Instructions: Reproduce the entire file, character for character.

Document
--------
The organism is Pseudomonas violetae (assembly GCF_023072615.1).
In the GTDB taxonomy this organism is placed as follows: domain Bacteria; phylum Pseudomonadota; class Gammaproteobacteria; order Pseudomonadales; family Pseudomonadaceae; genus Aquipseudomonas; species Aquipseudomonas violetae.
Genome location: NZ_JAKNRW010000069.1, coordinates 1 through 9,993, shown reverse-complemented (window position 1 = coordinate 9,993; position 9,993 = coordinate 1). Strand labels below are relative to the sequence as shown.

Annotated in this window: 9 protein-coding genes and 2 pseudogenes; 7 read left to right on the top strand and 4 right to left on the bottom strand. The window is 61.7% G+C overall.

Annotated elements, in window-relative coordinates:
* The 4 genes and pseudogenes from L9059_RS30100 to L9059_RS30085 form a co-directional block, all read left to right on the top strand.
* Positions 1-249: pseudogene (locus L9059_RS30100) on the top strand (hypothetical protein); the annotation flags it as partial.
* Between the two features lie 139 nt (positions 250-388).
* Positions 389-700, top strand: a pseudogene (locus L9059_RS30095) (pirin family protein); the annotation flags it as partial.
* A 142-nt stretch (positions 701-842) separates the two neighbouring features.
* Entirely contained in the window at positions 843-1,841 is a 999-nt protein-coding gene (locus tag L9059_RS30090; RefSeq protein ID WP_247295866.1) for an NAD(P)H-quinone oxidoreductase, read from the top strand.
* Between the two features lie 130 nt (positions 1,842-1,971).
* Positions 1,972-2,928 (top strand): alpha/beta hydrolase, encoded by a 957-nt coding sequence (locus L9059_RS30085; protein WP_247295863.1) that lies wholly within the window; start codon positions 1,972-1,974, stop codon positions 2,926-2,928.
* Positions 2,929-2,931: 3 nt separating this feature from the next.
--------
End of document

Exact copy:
The organism is Pseudomonas violetae (assembly GCF_023072615.1).
In the GTDB taxonomy this organism is placed as follows: domain Bacteria; phylum Pseudomonadota; class Gammaproteobacteria; order Pseudomonadales; family Pseudomonadaceae; genus Aquipseudomonas; species Aquipseudomonas violetae.
Genome location: NZ_JAKNRW010000069.1, coordinates 1 through 9,993, shown reverse-complemented (window position 1 = coordinate 9,993; position 9,993 = coordinate 1). Strand labels below are relative to the sequence as shown.

Annotated in this window: 9 protein-coding genes and 2 pseudogenes; 7 read left to right on the top strand and 4 right to left on the bottom strand. The window is 61.7% G+C overall.

Annotated elements, in window-relative coordinates:
* The 4 genes and pseudogenes from L9059_RS30100 to L9059_RS30085 form a co-directional block, all read left to right on the top strand.
* Positions 1-249: pseudogene (locus L9059_RS30100) on the top strand (hypothetical protein); the annotation flags it as partial.
* Between the two features lie 139 nt (positions 250-388).
* Positions 389-700, top strand: a pseudogene (locus L9059_RS30095) (pirin family protein); the annotation flags it as partial.
* A 142-nt stretch (positions 701-842) separates the two neighbouring features.
* Entirely contained in the window at positions 843-1,841 is a 999-nt protein-coding gene (locus tag L9059_RS30090; RefSeq protein ID WP_247295866.1) for an NAD(P)H-quinone oxidoreductase, read from the top strand.
* Between the two features lie 130 nt (positions 1,842-1,971).
* Positions 1,972-2,928 (top strand): alpha/beta hydrolase, encoded by a 957-nt coding sequence (locus L9059_RS30085; protein WP_247295863.1) that lies wholly within the window; start codon positions 1,972-1,974, stop codon positions 2,926-2,928.
* Positions 2,929-2,931: 3 nt separating this feature from the next.